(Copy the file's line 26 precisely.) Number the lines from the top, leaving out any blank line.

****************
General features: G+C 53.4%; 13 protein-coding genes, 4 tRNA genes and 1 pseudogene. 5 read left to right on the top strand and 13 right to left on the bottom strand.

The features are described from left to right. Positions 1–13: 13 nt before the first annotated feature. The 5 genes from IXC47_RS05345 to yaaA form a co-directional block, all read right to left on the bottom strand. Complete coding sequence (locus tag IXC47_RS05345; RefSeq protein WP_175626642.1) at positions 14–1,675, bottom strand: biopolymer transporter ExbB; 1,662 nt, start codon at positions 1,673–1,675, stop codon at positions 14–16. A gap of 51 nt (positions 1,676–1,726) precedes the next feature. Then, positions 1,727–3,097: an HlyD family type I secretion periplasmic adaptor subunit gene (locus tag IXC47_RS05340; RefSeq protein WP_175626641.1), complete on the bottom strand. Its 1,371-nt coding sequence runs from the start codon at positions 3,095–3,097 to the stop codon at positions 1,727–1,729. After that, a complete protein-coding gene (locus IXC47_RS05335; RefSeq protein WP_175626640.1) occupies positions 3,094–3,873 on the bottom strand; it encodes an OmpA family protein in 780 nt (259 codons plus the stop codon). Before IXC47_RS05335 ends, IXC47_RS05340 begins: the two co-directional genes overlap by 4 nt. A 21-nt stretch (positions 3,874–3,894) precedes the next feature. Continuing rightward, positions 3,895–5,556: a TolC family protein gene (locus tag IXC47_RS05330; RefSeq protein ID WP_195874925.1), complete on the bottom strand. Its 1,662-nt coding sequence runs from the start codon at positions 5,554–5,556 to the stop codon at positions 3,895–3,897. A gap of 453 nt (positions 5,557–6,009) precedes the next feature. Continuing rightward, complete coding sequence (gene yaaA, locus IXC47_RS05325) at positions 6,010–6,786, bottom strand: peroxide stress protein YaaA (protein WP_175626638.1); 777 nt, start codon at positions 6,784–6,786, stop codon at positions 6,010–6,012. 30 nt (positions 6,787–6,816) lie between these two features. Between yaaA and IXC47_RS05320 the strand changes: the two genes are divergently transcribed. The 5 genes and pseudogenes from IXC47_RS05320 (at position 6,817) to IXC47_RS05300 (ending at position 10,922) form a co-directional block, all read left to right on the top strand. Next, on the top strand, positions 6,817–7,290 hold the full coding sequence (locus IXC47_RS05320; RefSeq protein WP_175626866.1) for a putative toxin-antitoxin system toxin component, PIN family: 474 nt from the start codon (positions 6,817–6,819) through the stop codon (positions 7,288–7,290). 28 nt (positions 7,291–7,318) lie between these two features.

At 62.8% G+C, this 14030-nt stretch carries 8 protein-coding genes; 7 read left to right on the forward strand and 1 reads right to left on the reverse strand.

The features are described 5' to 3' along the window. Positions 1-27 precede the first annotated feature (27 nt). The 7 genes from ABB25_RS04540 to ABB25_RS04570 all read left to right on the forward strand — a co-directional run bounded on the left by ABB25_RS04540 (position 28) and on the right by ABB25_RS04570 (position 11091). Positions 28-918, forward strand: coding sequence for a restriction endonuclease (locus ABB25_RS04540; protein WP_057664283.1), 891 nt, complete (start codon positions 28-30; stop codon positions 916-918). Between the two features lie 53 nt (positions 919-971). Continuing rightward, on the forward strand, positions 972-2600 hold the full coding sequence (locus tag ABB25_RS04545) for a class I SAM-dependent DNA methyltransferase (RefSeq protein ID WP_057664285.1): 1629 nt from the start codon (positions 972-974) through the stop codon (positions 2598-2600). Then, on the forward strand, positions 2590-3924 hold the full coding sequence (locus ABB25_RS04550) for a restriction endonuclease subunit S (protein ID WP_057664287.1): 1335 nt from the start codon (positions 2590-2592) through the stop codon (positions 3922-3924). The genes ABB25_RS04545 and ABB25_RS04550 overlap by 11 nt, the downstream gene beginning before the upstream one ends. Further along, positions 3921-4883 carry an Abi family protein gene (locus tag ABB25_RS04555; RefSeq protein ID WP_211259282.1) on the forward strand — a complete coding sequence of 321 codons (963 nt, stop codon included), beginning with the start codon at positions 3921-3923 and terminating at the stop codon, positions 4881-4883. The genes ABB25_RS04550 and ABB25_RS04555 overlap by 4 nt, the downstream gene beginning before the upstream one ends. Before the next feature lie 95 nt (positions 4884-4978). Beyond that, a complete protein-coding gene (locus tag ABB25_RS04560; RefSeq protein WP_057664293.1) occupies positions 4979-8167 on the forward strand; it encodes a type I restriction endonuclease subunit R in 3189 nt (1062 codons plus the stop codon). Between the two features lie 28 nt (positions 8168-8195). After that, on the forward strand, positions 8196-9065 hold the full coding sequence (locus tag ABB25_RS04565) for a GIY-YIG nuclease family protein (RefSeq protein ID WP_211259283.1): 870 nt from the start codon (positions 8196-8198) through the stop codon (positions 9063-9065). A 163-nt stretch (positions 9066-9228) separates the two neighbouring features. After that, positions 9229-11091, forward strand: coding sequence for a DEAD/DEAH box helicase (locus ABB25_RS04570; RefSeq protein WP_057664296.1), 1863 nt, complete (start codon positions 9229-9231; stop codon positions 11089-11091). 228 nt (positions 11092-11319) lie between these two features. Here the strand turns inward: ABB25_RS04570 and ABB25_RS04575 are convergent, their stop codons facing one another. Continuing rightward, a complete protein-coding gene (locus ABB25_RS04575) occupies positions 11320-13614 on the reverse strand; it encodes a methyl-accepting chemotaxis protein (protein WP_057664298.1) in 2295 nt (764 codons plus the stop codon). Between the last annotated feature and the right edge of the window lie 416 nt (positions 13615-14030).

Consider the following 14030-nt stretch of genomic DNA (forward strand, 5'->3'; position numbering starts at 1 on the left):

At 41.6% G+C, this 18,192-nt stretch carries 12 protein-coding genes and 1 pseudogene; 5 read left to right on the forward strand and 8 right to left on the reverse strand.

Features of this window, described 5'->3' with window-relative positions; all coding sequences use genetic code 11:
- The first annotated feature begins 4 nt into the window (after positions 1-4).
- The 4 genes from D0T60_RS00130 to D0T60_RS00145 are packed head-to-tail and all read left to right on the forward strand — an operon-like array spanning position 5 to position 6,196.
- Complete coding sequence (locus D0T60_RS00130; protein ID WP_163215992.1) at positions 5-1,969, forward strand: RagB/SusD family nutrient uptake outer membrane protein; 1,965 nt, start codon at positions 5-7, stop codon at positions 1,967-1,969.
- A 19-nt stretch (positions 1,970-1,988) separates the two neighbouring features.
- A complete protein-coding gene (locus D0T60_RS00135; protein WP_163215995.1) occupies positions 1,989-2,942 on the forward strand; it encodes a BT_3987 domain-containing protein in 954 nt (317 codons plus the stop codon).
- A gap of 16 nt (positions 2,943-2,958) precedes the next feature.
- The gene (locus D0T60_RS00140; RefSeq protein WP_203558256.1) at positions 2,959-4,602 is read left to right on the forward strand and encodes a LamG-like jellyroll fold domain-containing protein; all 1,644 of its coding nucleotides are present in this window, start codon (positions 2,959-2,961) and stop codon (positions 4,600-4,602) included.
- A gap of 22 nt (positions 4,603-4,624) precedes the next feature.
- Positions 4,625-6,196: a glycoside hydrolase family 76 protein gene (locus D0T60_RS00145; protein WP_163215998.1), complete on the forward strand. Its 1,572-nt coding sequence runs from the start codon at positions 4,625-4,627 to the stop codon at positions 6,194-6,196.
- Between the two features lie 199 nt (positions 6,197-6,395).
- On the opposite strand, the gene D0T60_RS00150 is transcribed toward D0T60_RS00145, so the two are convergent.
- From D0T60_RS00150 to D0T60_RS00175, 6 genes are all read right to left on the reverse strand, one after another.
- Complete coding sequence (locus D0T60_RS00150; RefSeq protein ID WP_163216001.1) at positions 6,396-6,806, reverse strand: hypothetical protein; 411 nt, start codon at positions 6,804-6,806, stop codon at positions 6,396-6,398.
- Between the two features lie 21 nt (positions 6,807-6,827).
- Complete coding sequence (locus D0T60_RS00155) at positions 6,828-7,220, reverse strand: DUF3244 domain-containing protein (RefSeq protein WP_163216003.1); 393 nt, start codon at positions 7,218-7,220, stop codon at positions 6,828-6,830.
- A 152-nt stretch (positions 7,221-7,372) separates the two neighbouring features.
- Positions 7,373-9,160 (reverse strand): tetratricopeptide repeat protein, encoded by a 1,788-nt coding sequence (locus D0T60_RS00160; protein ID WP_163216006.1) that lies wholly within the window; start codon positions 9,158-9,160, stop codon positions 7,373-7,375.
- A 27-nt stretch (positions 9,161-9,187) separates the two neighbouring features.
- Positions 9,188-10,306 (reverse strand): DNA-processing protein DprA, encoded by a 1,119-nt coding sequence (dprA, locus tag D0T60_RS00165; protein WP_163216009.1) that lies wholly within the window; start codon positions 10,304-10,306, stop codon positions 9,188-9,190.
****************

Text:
- Positions 9,188-10,306 (reverse strand): DNA-processing protein DprA, encoded by a 1,119-nt coding sequence (dprA, locus tag D0T60_RS00165; protein WP_163216009.1) that lies wholly within the window; start codon positions 10,304-10,306, stop codon positions 9,188-9,190.